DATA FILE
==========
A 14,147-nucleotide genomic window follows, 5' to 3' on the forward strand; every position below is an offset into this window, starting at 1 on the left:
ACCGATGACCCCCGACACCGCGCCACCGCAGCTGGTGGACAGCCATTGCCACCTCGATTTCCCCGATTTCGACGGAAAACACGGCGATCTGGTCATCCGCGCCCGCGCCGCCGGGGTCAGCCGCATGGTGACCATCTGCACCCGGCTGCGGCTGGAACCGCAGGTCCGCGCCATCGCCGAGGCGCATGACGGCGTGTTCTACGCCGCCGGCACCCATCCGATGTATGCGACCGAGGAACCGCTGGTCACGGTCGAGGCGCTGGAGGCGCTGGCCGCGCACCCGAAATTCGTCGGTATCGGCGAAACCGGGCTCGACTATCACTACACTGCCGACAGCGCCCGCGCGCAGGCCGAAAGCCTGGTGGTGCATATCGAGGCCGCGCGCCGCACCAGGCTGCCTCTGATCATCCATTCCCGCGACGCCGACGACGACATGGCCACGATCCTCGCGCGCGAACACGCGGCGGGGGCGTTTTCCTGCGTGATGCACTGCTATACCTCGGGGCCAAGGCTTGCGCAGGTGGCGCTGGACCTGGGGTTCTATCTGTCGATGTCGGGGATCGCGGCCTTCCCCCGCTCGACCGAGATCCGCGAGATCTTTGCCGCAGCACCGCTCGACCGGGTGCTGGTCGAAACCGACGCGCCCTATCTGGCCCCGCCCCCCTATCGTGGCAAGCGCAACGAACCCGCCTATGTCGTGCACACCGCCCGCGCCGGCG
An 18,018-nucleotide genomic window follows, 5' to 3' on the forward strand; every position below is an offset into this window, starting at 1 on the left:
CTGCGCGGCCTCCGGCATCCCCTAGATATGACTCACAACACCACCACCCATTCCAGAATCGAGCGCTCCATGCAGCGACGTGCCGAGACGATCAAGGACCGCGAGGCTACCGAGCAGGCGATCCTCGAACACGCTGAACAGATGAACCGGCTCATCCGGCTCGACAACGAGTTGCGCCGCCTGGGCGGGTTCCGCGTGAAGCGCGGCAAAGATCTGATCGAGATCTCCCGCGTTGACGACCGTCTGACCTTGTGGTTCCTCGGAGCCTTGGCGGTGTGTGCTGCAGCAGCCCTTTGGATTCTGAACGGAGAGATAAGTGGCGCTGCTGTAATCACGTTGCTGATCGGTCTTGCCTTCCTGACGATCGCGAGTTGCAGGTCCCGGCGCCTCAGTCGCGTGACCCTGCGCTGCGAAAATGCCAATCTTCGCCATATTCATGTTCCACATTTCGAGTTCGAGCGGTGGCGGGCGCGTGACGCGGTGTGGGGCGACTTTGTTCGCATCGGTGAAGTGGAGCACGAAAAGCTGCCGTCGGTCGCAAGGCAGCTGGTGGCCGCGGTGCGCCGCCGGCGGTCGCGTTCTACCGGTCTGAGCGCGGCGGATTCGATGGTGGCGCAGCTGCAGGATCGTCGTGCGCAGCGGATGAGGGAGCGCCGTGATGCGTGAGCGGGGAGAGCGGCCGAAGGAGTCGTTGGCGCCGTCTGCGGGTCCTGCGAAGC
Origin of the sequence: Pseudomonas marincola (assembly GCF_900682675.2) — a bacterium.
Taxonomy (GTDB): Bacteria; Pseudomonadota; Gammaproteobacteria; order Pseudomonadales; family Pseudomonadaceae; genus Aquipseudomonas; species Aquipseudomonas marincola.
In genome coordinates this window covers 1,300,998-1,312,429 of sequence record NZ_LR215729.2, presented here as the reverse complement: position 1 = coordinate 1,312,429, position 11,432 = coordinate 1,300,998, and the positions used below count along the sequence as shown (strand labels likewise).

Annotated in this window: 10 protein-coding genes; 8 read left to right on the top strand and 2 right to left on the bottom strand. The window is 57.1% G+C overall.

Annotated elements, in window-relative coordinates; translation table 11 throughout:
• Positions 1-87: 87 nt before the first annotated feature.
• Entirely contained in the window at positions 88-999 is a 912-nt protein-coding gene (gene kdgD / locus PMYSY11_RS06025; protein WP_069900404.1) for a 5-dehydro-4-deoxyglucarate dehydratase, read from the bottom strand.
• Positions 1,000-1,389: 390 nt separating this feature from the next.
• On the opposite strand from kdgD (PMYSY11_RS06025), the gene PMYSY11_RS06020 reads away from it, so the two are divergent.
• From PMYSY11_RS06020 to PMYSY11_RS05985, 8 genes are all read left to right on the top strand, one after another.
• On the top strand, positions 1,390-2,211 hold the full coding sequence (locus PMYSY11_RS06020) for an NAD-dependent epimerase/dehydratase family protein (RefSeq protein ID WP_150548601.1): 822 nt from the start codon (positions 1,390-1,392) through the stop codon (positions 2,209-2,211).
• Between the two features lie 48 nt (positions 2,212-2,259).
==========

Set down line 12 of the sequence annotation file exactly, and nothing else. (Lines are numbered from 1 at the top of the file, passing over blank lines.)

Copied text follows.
• Positions 1,000-1,389: 390 nt separating this feature from the next.